When I sat down to write SEAL Team 666, I didn’t intentionally take pieces from these books and movies. I never sat down and planned to take this character from here, and that theme from there. Just as you who are reading this was influenced by everything you’ve ever read and seen, I was influenced in the same manner—military osmosis. Those books and movies were like a red, white and blue fuel that powered me through the writing process, often leaving me to write without knowing where I was going, but trusting in my instincts lead me through the story. There are hero and villain types you’ll recognize. The action is real. Using current combat techniques, tactics and procedures, I built a fighting modality that carries our SEALs through their battles.
But of course it’s not real. Instead of fighting Al Qaida, or Somali pirates, the members of SEAL Team 666 fight all manner of dark demonic creatures. They’ve been doing this, in one incarnation or the other, since the inception of America. Every president has had access to that special team of five men and a dog to fight against those things best kept secret. As quoted in the New York Times, when asked why I write dark fiction, I said, “I’m a dark fiction author. That’s the stuff I like to write and the kind of stuff I like to read, and I just thought to myself, what if there was a special SEAL team – an even more special SEAL team – that protected America against supernatural attack? And what if this was a secret? And even, what if some of the bad guys out there that we’re following aren’t really human?”
SEAL Team 666 is my eighth novel, all of which are dark fiction of one kind or another. But this is the first novel where I brought in my own history and knowledge of the military. One of the most important aspects of the novel was to be able to characterize the members of the team in the right way. They’re not just any group of guys. Much like the members of a Special Forces ODA form intense bonds, so do those of a SEAL team. I knew that for this novel to succeed that I had to create a believable group of guys and place them within a construct. They had to have that special cohesion we can all recognize but can’t identify. You know what I’m talking about. Band of Brothers, perhaps the greatest television miniseries of all time, did this perfectly. I have to admit that when I was writing about the team in SEAL Team 666, I thought of Band of Brothers, and hoped I could get close to the brotherly truths breathed into it by the writer and director.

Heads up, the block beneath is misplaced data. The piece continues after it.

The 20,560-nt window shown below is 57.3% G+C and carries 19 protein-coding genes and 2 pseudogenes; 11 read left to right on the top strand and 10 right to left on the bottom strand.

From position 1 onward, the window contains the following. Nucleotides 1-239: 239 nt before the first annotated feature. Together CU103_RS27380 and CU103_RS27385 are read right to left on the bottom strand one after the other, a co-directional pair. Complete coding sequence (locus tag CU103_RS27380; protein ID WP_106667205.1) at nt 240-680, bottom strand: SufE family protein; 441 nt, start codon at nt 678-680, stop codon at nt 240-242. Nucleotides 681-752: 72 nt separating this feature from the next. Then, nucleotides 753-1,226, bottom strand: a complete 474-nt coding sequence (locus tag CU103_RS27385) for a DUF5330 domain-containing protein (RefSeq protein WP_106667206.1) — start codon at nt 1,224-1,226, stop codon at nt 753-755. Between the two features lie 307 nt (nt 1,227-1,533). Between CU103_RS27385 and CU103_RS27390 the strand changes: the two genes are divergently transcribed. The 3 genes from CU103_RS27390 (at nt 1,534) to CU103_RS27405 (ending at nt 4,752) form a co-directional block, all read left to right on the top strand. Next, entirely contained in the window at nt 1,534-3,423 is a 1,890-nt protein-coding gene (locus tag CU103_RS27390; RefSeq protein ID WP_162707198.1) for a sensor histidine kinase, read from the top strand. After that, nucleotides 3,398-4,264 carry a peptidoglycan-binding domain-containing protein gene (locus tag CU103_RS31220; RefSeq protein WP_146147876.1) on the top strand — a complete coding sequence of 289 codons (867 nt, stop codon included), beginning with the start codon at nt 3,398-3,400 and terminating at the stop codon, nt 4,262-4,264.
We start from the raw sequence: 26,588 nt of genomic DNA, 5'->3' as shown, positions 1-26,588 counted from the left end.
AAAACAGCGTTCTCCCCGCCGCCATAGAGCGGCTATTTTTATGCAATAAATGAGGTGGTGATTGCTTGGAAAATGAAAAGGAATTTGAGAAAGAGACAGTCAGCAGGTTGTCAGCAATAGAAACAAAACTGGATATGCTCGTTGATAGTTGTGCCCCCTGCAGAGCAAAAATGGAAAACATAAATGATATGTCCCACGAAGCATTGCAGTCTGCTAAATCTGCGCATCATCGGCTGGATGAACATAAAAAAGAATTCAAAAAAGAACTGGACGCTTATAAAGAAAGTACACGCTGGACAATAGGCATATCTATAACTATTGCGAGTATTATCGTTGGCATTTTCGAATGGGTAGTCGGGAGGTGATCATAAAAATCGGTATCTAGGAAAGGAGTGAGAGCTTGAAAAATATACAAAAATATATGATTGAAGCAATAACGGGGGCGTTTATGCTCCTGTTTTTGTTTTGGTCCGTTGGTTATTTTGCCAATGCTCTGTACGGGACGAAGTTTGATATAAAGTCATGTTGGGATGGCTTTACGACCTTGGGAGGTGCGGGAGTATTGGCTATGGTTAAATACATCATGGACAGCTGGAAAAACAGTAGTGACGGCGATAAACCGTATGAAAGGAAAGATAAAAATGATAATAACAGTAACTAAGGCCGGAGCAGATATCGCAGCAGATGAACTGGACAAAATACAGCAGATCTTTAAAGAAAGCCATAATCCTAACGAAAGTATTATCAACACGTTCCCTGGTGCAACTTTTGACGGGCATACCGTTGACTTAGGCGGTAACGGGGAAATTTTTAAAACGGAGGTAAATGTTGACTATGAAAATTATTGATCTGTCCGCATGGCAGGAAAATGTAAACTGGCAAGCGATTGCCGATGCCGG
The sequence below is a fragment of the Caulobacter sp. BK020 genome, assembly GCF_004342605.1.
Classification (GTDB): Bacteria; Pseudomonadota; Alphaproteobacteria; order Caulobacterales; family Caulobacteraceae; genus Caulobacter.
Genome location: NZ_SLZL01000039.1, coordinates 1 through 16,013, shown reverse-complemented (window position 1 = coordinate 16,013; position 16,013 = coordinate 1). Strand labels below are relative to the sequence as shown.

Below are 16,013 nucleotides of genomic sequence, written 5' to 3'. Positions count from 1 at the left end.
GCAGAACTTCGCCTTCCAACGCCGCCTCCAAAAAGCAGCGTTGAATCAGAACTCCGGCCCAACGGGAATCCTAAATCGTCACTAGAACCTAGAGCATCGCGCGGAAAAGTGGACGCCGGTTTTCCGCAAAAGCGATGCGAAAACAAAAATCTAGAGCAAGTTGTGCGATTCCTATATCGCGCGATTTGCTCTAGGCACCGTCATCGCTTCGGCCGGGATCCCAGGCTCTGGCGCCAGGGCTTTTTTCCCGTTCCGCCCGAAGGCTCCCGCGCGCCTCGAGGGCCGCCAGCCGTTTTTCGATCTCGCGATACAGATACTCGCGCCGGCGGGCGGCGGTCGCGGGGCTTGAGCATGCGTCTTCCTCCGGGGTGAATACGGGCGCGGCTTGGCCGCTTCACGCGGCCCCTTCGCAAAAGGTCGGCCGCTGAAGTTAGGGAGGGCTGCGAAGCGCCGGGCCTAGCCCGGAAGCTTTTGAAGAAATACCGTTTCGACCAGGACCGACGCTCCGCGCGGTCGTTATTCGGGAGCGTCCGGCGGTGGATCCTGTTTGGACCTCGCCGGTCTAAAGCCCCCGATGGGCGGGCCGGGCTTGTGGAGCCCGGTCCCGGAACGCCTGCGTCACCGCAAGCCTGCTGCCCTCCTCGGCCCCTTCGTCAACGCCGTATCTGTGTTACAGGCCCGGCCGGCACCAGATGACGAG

I’m rather lucky. As a boy I wanted to be a soldier. As a young man I was a soldier. As a middle-aged man I was able to write a book about soldiers, in this case SEALs. There’s a responsibility inherent in the process. Not only is there an issue of trust between the reader and the author, but I owe an obligation to every soldier, sailor, airman, or marine who preceded me, served concurrent to me, and will serve after me to write with that hallowed military spirit that first caused me as a child to lift my hand and go ”Bang.” When I was a child I couldn’t express the feelings that were going through me, but as an adult I was taught how to say them.
I am an American fighting man. I serve in the forces which guard my country and our way of life. I am prepared to give my life in their defense.
That same spirit lives in the hearts of the SEALs in Team 666, just as it does in all of us.
Get Weston’s Books!
Want to write a guest blog for us? Have a request for a topic you would like us to write about? Or one you would like us to find a guest author to discuss? Send us a message!